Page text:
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__init__ in subclass of tuple

P: n/a
I am probably confused about immutable types.
But for now my questions boil down to these two:

- what does ``tuple.__init__`` do?
- what is the signature of ``tuple.__init__``?

These questions are stimulated by
http://aspn.activestate.com/ASPN/Coo.../Recipe/303439
Looking at that, what fails if I leave out the following line? ::

tuple.__init__(self)

For exaple, if I try::

class Test1(tuple):
def __init__(self,seq):
pass

I seem to get a perfectly usable tuple.
What initialization is missing?

Next, the signature question.
I'm guessing the signature is something like
tuple.__init__(self, *args, **kwargs)
with nothing done with anything but self.
As a trivial illustrative example::

class Test2(tuple):
def __init__(self,seq):
tuple.__init__(self, "foo", "bar")

seems to cause no objections.

One last question: where should I have looked
to answer these questions?

Thanks,
Alan Isaac
Mar 10 '07 #1
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2 Replies


P: n/a
En Sat, 10 Mar 2007 02:36:41 -0300, Alan Isaac <ai****@american.edu>
escribió:
I am probably confused about immutable types.
But for now my questions boil down to these two:

- what does ``tuple.__init__`` do?
Nothing. tuple.__init__ does not even exist, as tuples are immutable, they
are fully initialized with __new__ (the actual constructor)
- what is the signature of ``tuple.__init__``?
Already said; it does not exist.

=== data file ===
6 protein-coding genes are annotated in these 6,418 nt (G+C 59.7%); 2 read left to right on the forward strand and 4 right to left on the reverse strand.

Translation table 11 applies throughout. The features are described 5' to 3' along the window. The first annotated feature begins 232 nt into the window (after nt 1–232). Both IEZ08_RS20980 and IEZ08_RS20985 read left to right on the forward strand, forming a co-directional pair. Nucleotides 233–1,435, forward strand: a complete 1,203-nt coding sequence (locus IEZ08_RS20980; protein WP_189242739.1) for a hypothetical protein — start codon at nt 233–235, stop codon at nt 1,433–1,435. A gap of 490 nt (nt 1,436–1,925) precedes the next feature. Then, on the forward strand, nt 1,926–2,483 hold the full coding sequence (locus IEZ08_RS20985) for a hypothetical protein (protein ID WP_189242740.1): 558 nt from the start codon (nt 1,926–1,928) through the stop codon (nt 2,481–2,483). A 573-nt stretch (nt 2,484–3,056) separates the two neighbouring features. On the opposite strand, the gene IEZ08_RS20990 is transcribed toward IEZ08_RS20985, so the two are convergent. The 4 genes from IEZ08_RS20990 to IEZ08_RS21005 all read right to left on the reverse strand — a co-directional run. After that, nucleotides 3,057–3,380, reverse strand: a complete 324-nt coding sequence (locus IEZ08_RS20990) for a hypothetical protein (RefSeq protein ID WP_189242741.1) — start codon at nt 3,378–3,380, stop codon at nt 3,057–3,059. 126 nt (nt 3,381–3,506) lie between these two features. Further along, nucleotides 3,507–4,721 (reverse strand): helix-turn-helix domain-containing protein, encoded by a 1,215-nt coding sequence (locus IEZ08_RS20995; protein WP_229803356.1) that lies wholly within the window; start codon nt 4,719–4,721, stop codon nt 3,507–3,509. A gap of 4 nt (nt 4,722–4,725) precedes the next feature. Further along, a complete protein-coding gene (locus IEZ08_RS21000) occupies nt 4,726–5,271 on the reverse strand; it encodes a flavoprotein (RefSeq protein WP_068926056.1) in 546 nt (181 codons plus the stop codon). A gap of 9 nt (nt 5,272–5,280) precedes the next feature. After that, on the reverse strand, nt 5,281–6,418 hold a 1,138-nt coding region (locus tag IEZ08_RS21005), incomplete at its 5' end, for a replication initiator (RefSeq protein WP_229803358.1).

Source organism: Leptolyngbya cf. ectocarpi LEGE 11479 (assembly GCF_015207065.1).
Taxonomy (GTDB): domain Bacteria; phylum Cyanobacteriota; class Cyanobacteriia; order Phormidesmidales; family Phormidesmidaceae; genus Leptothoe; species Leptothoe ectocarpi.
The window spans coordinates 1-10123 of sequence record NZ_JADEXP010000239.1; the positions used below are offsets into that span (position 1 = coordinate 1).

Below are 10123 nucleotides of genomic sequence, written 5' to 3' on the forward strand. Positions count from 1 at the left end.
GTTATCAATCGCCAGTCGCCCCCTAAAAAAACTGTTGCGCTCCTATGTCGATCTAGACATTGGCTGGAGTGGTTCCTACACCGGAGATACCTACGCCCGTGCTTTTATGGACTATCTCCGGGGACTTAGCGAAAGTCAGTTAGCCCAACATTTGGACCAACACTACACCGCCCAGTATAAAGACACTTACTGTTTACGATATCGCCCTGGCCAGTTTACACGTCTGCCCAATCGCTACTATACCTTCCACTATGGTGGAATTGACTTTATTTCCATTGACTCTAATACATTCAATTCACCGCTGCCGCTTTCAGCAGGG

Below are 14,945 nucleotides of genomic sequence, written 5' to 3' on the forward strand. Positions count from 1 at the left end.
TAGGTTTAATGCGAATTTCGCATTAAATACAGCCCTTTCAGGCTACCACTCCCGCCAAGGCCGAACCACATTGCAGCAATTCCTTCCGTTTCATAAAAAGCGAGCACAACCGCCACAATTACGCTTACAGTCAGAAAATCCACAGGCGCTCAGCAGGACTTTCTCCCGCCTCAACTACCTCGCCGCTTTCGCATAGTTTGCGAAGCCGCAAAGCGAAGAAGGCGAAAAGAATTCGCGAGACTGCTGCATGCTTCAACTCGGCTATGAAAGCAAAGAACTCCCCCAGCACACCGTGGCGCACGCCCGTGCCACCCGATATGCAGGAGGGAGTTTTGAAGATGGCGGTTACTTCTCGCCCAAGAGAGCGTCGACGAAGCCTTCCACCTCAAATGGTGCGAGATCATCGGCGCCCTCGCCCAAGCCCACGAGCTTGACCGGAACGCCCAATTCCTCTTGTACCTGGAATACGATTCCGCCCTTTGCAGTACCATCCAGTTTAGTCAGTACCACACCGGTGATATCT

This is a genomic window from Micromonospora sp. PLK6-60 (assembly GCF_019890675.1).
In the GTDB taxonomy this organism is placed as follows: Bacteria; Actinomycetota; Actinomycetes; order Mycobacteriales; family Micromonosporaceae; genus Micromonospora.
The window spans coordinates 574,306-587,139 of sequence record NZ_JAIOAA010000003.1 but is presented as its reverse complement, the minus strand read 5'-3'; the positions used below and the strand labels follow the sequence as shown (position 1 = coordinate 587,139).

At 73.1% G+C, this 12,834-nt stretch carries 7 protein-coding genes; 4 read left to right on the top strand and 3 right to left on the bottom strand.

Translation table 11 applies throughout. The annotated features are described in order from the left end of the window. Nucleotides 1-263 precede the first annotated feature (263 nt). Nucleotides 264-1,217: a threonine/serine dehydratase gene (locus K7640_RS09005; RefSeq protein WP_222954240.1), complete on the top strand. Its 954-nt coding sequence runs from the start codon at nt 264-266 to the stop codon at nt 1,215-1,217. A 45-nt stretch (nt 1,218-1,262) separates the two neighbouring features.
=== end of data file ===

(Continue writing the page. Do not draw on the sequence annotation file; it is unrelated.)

These questions are stimulated by
http://aspn.activestate.com/ASPN/Coo.../Recipe/303439
Looking at that, what fails if I leave out the following line? ::

tuple.__init__(self)

For exaple, if I try::

class Test1(tuple):
def __init__(self,seq):
pass

I seem to get a perfectly usable tuple.
What initialization is missing?
Nothing!
Next, the signature question.
I'm guessing the signature is something like
tuple.__init__(self, *args, **kwargs)
with nothing done with anything but self.
As a trivial illustrative example::

class Test2(tuple):
def __init__(self,seq):
tuple.__init__(self, "foo", "bar")

seems to cause no objections.
And does nothing; the tuple is already constructed (try with "print self"
before the tuple.__init__ call).
(That recipe is a bit old, anyway, I think that tuples *never* have used
__init__)
Better look for other "named tuples"/"record"/"struct" recipes on the
CookBook.

The signature is like you said, but it's not a tuple method, it's an
object method instead:

pytuple.__init__
<slot wrapper '__init__' of 'object' objects>

The only important thing is that it says: of 'object' objects, not: of
'tuple' objects. Compare with:

pytuple.__len__
<slot wrapper '__len__' of 'tuple' objects>
One last question: where should I have looked
to answer these questions?
Uhm... Python Language Reference, section 3.4.1
Python/C API Reference Manual, section 10.3, Type objects.
The C source code, object.c
Or asking here :)

--
Gabriel Genellina

Mar 10 '07 #2

P: n/a
"Gabriel Genellina" <ga*******@yahoo.com.arwrote:
The signature is like you said, but it's not a tuple method, it's an
object method instead:
pytuple.__init__
<slot wrapper '__init__' of 'object' objects>
The only important thing is that it says: of 'object' objects, not: of
'tuple' objects. Compare with:
pytuple.__len__
<slot wrapper '__len__' of 'tuple' objects>

Thanks for that clue!
Alan

Mar 10 '07 #3

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